MINNEAPOLIS/ST. PAUL (February 10, 2013) – Researchers at the University of Minnesota's Department of Integrative Biology and Physiology and the Lillehei Heart Institute have utilized molecular genetic engineering to optimize heart performance in models of diastolic heart failure by creating an optimized protein that can aid in high-speed relaxation similar to fast twitching muscles.
Within heart cells, calcium plays a major role in orchestrating normal heart pump function. However, in diastolic failure the calcium signaling process is slowed; calcium levels rise to the peak needed for the squeezing action of the heart but don't then drop quickly enough for an efficient relaxation period – the condition known as diastolic heart failure.
University researchers were able to pinpoint a specific protein, parvalbumin – which aids in high-speed relaxation of fast twitching muscles in nature – and optimize it to become a calcium sponge for heart muscle. As a result, the optimized protein, ParvE101Q, soaks up excess calcium at a precise instant, allowing the heart to relax efficiently after contraction.
The advance offers a solid conceptual step forward in solving the puzzle of diastolic heart failure. The next step will be determining the best possible small molecule or gene delivery mechanism for the protein, which should allow the discovery to be used in clinics.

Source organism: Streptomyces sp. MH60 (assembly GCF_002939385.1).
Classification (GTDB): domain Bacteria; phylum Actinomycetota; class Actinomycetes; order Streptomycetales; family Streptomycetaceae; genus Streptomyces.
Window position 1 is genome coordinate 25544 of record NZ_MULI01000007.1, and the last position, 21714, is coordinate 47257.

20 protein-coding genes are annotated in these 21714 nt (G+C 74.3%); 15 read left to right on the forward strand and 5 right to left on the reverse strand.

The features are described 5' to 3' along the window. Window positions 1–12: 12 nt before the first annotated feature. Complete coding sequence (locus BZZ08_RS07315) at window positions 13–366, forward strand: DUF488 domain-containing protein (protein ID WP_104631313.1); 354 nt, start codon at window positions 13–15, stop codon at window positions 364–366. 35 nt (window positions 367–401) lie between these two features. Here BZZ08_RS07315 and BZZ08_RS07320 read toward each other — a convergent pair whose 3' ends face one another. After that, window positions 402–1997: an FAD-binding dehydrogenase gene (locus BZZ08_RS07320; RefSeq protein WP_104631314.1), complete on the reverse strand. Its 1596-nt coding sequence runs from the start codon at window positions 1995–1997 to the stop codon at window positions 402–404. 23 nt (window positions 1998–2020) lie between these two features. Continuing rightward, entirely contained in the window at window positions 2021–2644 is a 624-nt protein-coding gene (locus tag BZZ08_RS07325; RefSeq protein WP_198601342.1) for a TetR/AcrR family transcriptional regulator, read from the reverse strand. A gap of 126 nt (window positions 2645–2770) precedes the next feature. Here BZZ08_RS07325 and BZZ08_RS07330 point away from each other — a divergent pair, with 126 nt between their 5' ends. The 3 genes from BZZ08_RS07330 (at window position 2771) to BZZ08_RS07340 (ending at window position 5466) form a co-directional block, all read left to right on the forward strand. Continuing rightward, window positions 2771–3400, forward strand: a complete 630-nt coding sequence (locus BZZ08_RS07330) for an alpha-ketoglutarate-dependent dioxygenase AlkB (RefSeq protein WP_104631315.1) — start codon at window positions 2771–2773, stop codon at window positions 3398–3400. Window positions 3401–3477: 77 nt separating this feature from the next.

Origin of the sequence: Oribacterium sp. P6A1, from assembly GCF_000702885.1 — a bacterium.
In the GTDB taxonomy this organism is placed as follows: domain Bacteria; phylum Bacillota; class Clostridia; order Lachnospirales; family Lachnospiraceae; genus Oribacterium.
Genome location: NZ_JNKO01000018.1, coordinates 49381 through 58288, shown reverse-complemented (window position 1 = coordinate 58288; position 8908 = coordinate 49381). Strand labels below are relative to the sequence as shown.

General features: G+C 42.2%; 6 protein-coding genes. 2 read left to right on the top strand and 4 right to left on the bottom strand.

Their approach is outlined in the latest issue of Nature Medicine.
"In nature, there are unique organisms known to be able to contract and relax muscles quickly," said Joseph M. Metzger, Ph.D., a University of Minnesota Medical School professor and chair of the Department of Integrative Biology and Physiology. "We hoped research and discovery could help identify what was promoting this highly efficient activity so we could harness it for use in the heart. We've discovered that our optimized variation of parvalbumin can fulfill that role by treating diastolic heart failure."
According to Metzger, who also serves as the Maurice B. Visscher Endowed Chair in Physiology, the sponge mechanism works as a temporary depot for calcium along its normal pathway. It increases productivity in the relaxation phase of the heart cycle without negatively impacting the contracting phase.
If they can develop an ideal delivery system for the optimized protein, the researchers believe they may have found a unique clinical application to treat diastolic heart failure. Heart failure is a common killer of both men and women across the country and the rate of heart failure is increasing as our population ages and as the survival rate after recovery from first heart attack goes up.
"Heart disease and heart failure rates are growing, especially as our population ages. We hope this type of discovery may one day help pave the way to a better way to treat patients," said Metzger.